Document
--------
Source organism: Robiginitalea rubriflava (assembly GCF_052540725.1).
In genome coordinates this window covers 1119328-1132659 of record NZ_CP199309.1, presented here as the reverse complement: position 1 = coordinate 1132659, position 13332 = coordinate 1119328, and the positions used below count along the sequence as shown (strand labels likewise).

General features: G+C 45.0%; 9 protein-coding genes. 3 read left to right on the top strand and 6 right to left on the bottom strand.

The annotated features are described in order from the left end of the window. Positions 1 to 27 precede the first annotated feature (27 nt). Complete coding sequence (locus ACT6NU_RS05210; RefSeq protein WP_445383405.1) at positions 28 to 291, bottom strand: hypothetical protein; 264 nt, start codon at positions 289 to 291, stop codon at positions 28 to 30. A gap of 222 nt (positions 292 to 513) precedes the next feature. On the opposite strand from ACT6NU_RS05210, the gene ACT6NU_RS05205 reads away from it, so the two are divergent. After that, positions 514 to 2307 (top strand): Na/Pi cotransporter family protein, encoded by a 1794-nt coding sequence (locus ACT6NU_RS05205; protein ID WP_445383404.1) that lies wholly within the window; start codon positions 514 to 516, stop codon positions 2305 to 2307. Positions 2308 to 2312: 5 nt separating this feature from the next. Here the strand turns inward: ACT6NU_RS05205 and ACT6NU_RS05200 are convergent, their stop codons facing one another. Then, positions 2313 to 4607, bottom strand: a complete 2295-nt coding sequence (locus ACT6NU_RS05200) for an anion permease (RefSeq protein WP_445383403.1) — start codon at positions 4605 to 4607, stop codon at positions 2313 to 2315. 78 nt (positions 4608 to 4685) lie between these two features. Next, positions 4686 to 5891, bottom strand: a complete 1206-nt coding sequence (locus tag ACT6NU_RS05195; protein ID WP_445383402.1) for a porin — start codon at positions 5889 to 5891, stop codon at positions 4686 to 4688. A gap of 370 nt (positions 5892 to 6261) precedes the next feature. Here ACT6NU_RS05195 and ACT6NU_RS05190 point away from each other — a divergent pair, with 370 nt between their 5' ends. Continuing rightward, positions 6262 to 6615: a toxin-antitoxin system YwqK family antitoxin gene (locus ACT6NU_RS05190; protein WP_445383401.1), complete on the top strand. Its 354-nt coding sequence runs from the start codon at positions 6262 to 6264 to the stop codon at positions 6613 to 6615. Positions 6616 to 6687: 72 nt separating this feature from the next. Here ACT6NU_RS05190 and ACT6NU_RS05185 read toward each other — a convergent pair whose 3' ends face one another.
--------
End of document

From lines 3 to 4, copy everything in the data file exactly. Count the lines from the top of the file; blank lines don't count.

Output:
General features: G+C 45.0%; 9 protein-coding genes. 3 read left to right on the top strand and 6 right to left on the bottom strand.

The annotated features are described in order from the left end of the window. Positions 1 to 27 precede the first annotated feature (27 nt). Complete coding sequence (locus ACT6NU_RS05210; RefSeq protein WP_445383405.1) at positions 28 to 291, bottom strand: hypothetical protein; 264 nt, start codon at positions 289 to 291, stop codon at positions 28 to 30. A gap of 222 nt (positions 292 to 513) precedes the next feature. On the opposite strand from ACT6NU_RS05210, the gene ACT6NU_RS05205 reads away from it, so the two are divergent. After that, positions 514 to 2307 (top strand): Na/Pi cotransporter family protein, encoded by a 1794-nt coding sequence (locus ACT6NU_RS05205; protein ID WP_445383404.1) that lies wholly within the window; start codon positions 514 to 516, stop codon positions 2305 to 2307. Positions 2308 to 2312: 5 nt separating this feature from the next. Here the strand turns inward: ACT6NU_RS05205 and ACT6NU_RS05200 are convergent, their stop codons facing one another. Then, positions 2313 to 4607, bottom strand: a complete 2295-nt coding sequence (locus ACT6NU_RS05200) for an anion permease (RefSeq protein WP_445383403.1) — start codon at positions 4605 to 4607, stop codon at positions 2313 to 2315. 78 nt (positions 4608 to 4685) lie between these two features. Next, positions 4686 to 5891, bottom strand: a complete 1206-nt coding sequence (locus tag ACT6NU_RS05195; protein ID WP_445383402.1) for a porin — start codon at positions 5889 to 5891, stop codon at positions 4686 to 4688. A gap of 370 nt (positions 5892 to 6261) precedes the next feature. Here ACT6NU_RS05195 and ACT6NU_RS05190 point away from each other — a divergent pair, with 370 nt between their 5' ends. Continuing rightward, positions 6262 to 6615: a toxin-antitoxin system YwqK family antitoxin gene (locus ACT6NU_RS05190; protein WP_445383401.1), complete on the top strand. Its 354-nt coding sequence runs from the start codon at positions 6262 to 6264 to the stop codon at positions 6613 to 6615. Positions 6616 to 6687: 72 nt separating this feature from the next. Here ACT6NU_RS05190 and ACT6NU_RS05185 read toward each other — a convergent pair whose 3' ends face one another.